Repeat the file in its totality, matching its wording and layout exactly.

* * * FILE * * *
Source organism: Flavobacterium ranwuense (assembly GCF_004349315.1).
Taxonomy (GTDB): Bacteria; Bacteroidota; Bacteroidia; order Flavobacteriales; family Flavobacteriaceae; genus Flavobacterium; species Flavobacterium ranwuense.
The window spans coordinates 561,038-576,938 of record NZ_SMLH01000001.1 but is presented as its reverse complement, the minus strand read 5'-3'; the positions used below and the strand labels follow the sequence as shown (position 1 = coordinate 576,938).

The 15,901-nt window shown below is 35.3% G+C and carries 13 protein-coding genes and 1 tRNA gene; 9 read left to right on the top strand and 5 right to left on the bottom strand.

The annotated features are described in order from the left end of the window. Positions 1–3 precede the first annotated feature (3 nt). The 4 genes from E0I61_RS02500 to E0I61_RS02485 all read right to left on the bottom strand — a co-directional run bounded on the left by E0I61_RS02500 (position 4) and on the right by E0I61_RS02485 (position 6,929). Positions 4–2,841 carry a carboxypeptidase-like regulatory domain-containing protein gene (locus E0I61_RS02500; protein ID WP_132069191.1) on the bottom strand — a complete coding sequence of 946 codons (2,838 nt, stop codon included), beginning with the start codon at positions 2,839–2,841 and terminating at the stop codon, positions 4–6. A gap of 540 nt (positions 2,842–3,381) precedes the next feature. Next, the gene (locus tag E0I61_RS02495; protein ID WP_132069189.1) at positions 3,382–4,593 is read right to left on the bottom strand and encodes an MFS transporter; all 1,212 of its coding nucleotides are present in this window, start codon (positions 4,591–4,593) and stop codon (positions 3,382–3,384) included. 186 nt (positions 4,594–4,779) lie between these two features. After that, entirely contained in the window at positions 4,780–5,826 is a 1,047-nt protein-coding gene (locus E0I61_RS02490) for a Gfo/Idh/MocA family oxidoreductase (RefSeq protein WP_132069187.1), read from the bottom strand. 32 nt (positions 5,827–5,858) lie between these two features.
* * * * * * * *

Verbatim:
Source organism: Flavobacterium ranwuense (assembly GCF_004349315.1).
Taxonomy (GTDB): Bacteria; Bacteroidota; Bacteroidia; order Flavobacteriales; family Flavobacteriaceae; genus Flavobacterium; species Flavobacterium ranwuense.
The window spans coordinates 561,038-576,938 of record NZ_SMLH01000001.1 but is presented as its reverse complement, the minus strand read 5'-3'; the positions used below and the strand labels follow the sequence as shown (position 1 = coordinate 576,938).

The 15,901-nt window shown below is 35.3% G+C and carries 13 protein-coding genes and 1 tRNA gene; 9 read left to right on the top strand and 5 right to left on the bottom strand.

The annotated features are described in order from the left end of the window. Positions 1–3 precede the first annotated feature (3 nt). The 4 genes from E0I61_RS02500 to E0I61_RS02485 all read right to left on the bottom strand — a co-directional run bounded on the left by E0I61_RS02500 (position 4) and on the right by E0I61_RS02485 (position 6,929). Positions 4–2,841 carry a carboxypeptidase-like regulatory domain-containing protein gene (locus E0I61_RS02500; protein ID WP_132069191.1) on the bottom strand — a complete coding sequence of 946 codons (2,838 nt, stop codon included), beginning with the start codon at positions 2,839–2,841 and terminating at the stop codon, positions 4–6. A gap of 540 nt (positions 2,842–3,381) precedes the next feature. Next, the gene (locus tag E0I61_RS02495; protein ID WP_132069189.1) at positions 3,382–4,593 is read right to left on the bottom strand and encodes an MFS transporter; all 1,212 of its coding nucleotides are present in this window, start codon (positions 4,591–4,593) and stop codon (positions 3,382–3,384) included. 186 nt (positions 4,594–4,779) lie between these two features. After that, entirely contained in the window at positions 4,780–5,826 is a 1,047-nt protein-coding gene (locus E0I61_RS02490) for a Gfo/Idh/MocA family oxidoreductase (RefSeq protein WP_132069187.1), read from the bottom strand. 32 nt (positions 5,827–5,858) lie between these two features.